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A poll this week shows British businesses are increasingly cautious about their investment plans as they worry how the country's departure from the European Union will affect this year’s economy. In fact, the proportion of business decision-makers expecting investments to increase over the next 12 months fell to 29 percent from 31 percent in November, and The Bank of England has identified a fall in business investment as one of the potential big drags on the economy following June's Brexit vote. Similarly, the latest figures from the British Bankers’ Association showed that while overall borrowing rose during the month, business borrowing fell by £2.8bn to £261.7bn.
However, now more than ever, it’s vital that Britain remains open for business. Businesses are therefore seeking smarter guidance and cast iron reassurance on making the right financial decision. Reassuringly then, corporate procurement now offers companies much more flexibility with their capital investment. The growth of on-demand IT cloud based services has also introduced more choice about how to pay for expenses if a company chooses to lease the item rather than purchase it.
CAPEX (Capital expenditures) refers to the funds traditionally used to purchase major physical goods or services, essentially to expand the company's abilities to generate profits. This includes hardware, such as printers or computers, vehicles to transport goods, or the purchase or construction of a new building. The cost can be spread over a number of years, usually five to ten, generally longer for property.
OPEX (Operating expenditure) refer to the costs a company pays to run its basic business. In contrast to capital expenditures, operating expenses are fully tax-deductible in the year they are made. Sometimes, an item that would ordinarily be obtained through capital expenditure can have its cost assigned to operating.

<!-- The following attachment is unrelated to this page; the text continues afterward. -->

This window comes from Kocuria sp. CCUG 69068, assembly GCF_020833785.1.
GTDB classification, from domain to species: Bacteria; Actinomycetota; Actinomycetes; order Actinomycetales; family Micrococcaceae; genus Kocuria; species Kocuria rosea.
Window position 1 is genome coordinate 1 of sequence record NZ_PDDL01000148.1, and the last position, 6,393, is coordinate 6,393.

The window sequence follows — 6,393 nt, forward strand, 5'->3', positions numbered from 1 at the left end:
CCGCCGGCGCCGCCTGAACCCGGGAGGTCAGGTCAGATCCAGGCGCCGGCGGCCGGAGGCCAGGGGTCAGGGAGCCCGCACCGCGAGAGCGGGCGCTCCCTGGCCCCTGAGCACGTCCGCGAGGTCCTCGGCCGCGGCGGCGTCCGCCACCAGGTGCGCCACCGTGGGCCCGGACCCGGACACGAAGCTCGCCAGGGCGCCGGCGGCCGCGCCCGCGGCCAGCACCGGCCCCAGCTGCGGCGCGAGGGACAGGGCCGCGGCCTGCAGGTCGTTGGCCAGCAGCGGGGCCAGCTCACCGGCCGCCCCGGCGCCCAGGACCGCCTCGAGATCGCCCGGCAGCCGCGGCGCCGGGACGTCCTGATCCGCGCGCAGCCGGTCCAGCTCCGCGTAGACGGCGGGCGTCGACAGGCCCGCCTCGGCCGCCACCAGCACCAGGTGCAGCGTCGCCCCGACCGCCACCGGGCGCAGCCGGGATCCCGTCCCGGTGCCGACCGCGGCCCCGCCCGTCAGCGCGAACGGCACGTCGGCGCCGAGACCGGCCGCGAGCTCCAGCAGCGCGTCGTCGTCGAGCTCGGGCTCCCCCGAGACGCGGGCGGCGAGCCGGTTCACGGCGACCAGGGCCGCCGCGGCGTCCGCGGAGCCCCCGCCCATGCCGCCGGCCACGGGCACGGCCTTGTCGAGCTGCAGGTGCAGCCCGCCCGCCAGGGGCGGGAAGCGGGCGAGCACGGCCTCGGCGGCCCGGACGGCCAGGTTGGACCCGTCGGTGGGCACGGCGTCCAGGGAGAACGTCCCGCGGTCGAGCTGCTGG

There is currently a CAPEx to OPEX shift happening in software, business continuity, disaster recovery and firewalls. Whilst the model is not quite the same as leasing, in that software tends to be bought on a subscription basis and there are no outright ownership options at the end of the lease term, the principles of removing upfront expenditure and depreciation in favour of fully tax-deductible expenditure is identical, and similarly advantageous.
Whilst this model is not new to the IT market, it’s full benefit is now being realised across the industry as a means to overcome the post-Brexit anxiety in capital investment, with an uncertain future cashflow forecast ahead. The model of payment shifts investment from CAPEX to OPEX, and enables businesses to maintain their competitive edge without significant up-front payment for the required technology.
For example, when investing in new software many traditionally opted to purchase software licenses for a fixed price, whereas you may now elect a software subscription model (SaaS) for a monthly fee. With regard to infrastructure, you pay a public cloud to run workloads (OPEX) versus buying servers, storage, software then power and cooling cost (CAPEX). However, whilst this monthly payment options offer flexibility and the opportunity to spread your costs, companies need to ensure that they are looking into the total cost of ownership. In the case of public clouds, over three years a company would pay more to the cloud than if they had just purchased their own sever. So, whilst they would OPEX benefit, they could have purchased the server, the storage and then financed it and ultimately would have owned its own cloud under OPEX at less cost than the Public Cloud combined payments.
From a business finance standpoint, leasing equipment is certainly a smart option. Heavy upfront capital expenditure is eliminated in favour of smaller ongoing expenditure. Depreciation is no longer a consideration, and frequently lease payments are fully tax deductible. Hardware can be refreshed every few years, meaning an end to outdated technology. Lastly - and perhaps most significantly - the cash-flow benefits are enormous, with small regular payments replacing substantial upfront payments that can place considerable strain on finances. Altogether, to many people, leasing gives a ‘win win’ scenario from a business owner’s perspective.
Brexit fears or not, when it comes to IT investment, it certainly pays for businesses to research the different procurement options and weigh up the flexibility and tax efficiencies of operating expenditure, whilst ensuring you are not paying over the odds for payment terms that bend and flex with your business cashflow.
For more information on IT procurement, please contact XMA on 0115 846 4000.